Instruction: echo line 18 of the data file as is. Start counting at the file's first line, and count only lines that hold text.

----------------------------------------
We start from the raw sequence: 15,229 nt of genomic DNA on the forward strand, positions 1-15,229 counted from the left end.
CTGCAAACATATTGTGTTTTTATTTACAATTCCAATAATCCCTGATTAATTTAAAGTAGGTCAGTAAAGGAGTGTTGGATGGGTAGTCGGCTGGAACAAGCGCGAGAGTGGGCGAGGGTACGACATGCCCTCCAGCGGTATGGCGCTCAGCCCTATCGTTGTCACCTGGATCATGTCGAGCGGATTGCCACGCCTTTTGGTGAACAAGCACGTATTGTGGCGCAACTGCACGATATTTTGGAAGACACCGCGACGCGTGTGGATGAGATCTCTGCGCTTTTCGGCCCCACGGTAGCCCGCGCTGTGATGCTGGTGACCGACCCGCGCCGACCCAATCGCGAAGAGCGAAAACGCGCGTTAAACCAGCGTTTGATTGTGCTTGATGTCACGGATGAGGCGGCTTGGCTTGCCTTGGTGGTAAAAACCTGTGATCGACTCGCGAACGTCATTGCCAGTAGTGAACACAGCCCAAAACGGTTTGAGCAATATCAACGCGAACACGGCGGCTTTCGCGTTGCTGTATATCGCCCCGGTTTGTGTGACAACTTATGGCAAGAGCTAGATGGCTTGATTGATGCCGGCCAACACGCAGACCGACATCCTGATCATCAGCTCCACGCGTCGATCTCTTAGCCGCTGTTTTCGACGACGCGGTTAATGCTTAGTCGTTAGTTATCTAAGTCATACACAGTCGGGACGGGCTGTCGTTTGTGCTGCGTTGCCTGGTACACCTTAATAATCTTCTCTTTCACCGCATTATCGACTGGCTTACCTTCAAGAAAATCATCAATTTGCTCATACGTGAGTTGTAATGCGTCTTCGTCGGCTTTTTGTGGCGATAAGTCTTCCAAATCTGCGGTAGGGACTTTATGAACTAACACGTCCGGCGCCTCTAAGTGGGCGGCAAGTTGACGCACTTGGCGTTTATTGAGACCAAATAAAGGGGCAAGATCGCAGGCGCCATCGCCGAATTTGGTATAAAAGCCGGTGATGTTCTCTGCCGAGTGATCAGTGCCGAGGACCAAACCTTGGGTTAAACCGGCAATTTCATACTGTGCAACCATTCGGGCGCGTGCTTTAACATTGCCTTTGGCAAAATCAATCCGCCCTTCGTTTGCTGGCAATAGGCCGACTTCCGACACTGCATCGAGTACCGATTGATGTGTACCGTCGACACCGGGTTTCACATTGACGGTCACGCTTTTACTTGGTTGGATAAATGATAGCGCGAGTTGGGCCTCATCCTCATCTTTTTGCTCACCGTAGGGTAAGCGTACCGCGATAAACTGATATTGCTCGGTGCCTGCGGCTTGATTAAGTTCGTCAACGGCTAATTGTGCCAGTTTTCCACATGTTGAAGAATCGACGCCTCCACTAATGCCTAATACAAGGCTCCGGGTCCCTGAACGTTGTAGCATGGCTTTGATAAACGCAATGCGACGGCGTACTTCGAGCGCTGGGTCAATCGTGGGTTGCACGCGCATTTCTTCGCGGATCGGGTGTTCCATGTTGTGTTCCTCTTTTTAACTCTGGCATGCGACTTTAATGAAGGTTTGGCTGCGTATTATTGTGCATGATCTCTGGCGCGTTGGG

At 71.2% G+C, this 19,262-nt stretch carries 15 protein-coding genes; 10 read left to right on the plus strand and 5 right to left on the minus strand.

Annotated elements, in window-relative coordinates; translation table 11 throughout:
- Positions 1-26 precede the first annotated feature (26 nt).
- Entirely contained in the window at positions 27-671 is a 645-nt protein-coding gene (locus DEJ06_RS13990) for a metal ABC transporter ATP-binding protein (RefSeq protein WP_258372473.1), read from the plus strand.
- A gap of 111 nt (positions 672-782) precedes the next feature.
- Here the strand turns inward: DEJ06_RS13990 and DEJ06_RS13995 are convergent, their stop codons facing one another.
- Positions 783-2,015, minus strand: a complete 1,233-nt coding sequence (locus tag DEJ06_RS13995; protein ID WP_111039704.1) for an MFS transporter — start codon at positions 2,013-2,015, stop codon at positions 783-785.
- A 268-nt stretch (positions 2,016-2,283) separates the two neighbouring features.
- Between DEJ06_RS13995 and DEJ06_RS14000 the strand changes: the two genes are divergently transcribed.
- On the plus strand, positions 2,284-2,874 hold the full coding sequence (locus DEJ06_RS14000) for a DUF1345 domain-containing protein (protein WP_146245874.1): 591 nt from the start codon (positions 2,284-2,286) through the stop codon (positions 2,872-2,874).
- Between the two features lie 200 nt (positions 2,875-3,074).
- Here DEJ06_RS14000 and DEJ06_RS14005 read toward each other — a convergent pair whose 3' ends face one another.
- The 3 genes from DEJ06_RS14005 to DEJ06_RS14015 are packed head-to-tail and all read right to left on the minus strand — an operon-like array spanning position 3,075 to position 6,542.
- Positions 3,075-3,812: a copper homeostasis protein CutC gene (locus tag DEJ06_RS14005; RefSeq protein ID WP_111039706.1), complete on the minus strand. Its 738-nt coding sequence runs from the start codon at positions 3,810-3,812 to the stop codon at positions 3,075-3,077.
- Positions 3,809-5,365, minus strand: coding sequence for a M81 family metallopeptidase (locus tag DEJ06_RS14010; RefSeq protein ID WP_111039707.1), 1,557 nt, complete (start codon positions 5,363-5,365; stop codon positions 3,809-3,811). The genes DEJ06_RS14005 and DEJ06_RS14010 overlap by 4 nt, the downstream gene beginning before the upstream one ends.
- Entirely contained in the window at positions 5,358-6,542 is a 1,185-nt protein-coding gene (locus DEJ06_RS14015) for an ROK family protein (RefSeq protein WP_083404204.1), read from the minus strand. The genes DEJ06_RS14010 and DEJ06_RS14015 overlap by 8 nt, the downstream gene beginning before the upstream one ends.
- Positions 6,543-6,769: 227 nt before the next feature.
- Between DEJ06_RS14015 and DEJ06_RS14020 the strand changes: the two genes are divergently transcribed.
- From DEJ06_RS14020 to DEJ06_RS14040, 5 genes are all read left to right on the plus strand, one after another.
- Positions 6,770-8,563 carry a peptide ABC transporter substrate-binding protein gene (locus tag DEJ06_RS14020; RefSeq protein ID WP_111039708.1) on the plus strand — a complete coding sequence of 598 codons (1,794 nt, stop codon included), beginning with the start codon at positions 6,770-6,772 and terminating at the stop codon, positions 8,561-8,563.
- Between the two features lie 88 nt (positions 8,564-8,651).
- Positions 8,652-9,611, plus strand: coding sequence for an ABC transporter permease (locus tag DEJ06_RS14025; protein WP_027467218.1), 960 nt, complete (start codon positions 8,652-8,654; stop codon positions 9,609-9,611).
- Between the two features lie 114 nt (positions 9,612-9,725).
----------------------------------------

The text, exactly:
- Entirely contained in the window at positions 5,358-6,542 is a 1,185-nt protein-coding gene (locus DEJ06_RS14015) for an ROK family protein (RefSeq protein WP_083404204.1), read from the minus strand. The genes DEJ06_RS14010 and DEJ06_RS14015 overlap by 8 nt, the downstream gene beginning before the upstream one ends.